Separation Anxiety in Dogs: Common Signs & How to Help

Separation Anxiety in Dogs: Common Signs & How to Help

It’s no wonder that so many people welcome dogs into their lives. New pups are lively and happy, intensely curious and loyal, and they make every day just a little brighter. Plenty of challenges come with owning a dog as well—obedience training is important and requires a lot of time; some of your furniture or a pillow will probably be gnawed upon; and you’ll likely clean up more than one mess in the house.

One other frustrating trait of some dogs is their behavior when you leave them. They get very attached to you and when left alone can resort to disruptive or destructive behavior such as urinating or pooping in the house, barking like crazy, howling, chewing on things, or digging for escape from an outdoor pen. Aside from the need for further training, this type of behavior is often a sign of distress known as separation anxiety.

What is separation anxiety?

Separation anxiety in dogs is a behavioral trait triggered when they are separated from people they are very attached to. It goes beyond a little whining or forgivable mischief and is in fact a serious condition that can lead to all manner of unfortunate and even tragic conclusions. For example, a dog determined to escape a house can hurt himself on windows or doors; and rampant destruction inside the home is also possible.

Some dogs with separation anxiety start to become agitated when they see you preparing to leave the house and might even try to stop you from leaving. After you leave, the dog typically starts barking or otherwise acting out within minutes and when you get back the dog goes berserk with joy, like you’ve been gone for a month.

Helping a dog with separation anxiety must focus on resolving his underlying anxiety by teaching him to be okay with being left alone. Interestingly, one of the ways to do this is to strategically stage experiences of being alone without feeling fear.

Some of the most common causes of a dog’s anxious behavior include:

  • Being left alone for the first time
  • Change in routine
  • Change of owners
  • Traumatic move from a shelter
  • Loss of family member

Common signs of separation anxiety in dogs

While many signs of anxiety in dogs are similar, different breeds may behave in their own unique ways. Here are some traditional signs to watch for:

Barking and howling

A “go-to” behavior for anxious dogs is persistent barking or howling when separated from his owner or left alone.

Urinating or defecating

It’s easy to become angry with a dog if you come home to find a puddle in one corner and poop pile in the other. However, this may be a sign of separation anxiety. (Keep in mind if your dog voids while you’re standing right there; something else is amiss.)

Barking and howling

Some dog owners leaving the house will hear their pups barking in wails before reaching the end of the driveway. As soon as they are left alone, some dogs take to persistent barking or mournful howls.


Separation anxiety can also instigate all manner of destructive behavior such as chewing on furniture, gnawing on door or window frames, and general mayhem with other household objects. This is not only frustrating for you in terms of damage but chances are good that your dog could sustain injury like cuts or broken teeth.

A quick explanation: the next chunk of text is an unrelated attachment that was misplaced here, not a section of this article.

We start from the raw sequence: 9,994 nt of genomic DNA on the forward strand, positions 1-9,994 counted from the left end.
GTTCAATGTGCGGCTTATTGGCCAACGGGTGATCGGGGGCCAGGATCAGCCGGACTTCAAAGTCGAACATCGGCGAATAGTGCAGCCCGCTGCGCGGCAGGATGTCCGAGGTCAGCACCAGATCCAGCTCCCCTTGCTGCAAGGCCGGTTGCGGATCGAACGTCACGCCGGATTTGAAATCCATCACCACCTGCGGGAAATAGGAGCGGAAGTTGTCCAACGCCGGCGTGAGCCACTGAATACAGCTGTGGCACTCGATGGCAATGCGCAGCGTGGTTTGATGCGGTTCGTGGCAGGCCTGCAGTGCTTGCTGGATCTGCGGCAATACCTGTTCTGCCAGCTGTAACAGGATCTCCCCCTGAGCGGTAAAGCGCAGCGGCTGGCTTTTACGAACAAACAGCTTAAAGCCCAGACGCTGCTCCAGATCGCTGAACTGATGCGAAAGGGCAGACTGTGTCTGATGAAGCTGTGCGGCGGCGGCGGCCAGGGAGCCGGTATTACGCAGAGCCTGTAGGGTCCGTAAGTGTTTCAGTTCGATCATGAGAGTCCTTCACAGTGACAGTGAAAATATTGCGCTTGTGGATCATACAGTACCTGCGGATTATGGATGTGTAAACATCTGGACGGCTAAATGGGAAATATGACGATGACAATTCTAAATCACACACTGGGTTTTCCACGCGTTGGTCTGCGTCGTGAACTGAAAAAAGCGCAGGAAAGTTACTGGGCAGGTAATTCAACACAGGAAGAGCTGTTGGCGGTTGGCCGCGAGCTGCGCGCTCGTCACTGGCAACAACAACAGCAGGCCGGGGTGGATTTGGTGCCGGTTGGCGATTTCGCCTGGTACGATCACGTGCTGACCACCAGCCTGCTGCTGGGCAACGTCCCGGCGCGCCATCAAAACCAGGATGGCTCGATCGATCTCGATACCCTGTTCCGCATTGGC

The great escape

Another common anxious behavior in dogs is the desire to escape. Indoor dogs might spend all afternoon chewing at a door frame to try and get out and find you. Dogs confined to an outdoor pen will often dig like an out of control backhoe or gnaw and scrape at the fence in attempts to flee. Especially in cases with fences, serious injury is possible or even death if a dog gets stuck in the fence or pierced with a spear of metal.

The pace race

A path in the lawn tracing the perimeter of a yard is a familiar sight at many homes and while this can be simply the trail of an excited dog following a rabbit or squirrel; it might also be evidence of anxiety. Some dogs will pace back and forth or in circular patterns for hours in the absence of their owners.


Unpleasant and stomach-churning to say the least, when left alone some dogs will poop and then eat it. It is unclear for sure if this makes them feel any better but it is an unfortunate side effect.

How to help dogs with separation anxiety

While we still don’t have verified evidence for why dogs develop separation anxiety, it is widely believed that one significant driver is loss of an important person or sibling. Separation anxiety is far more prevalent in dogs adopted from shelters than those in the same family since puppyhood. A similar reason includes sudden change of family or owner or abrupt change in schedule. A change in residence and all of the “newness” that comes with it can be a trigger, as can a change in family dynamics.

In all cases, the first step to help your dog is rule out any medical problems. From there, try giving you dog a treat every time you leave. (Toys stuffed with peanut butter are great for this.) Keep your departures low-key and in fact, try to ignore your pup for a few minutes after you return. You can also leave out some recently worn clothing; your scent can be a calming agent.

We know your dog is a cherished member of your family, so our entire team shares a commitment to provide the best, most compassionate veterinary care for your dog. We offer a variety of dog services to in the Pflugerville/Austin-Round Rock, TX area including vaccinesdental careweight managementsenior care, and more. Call (512) 251-BARK today to learn more!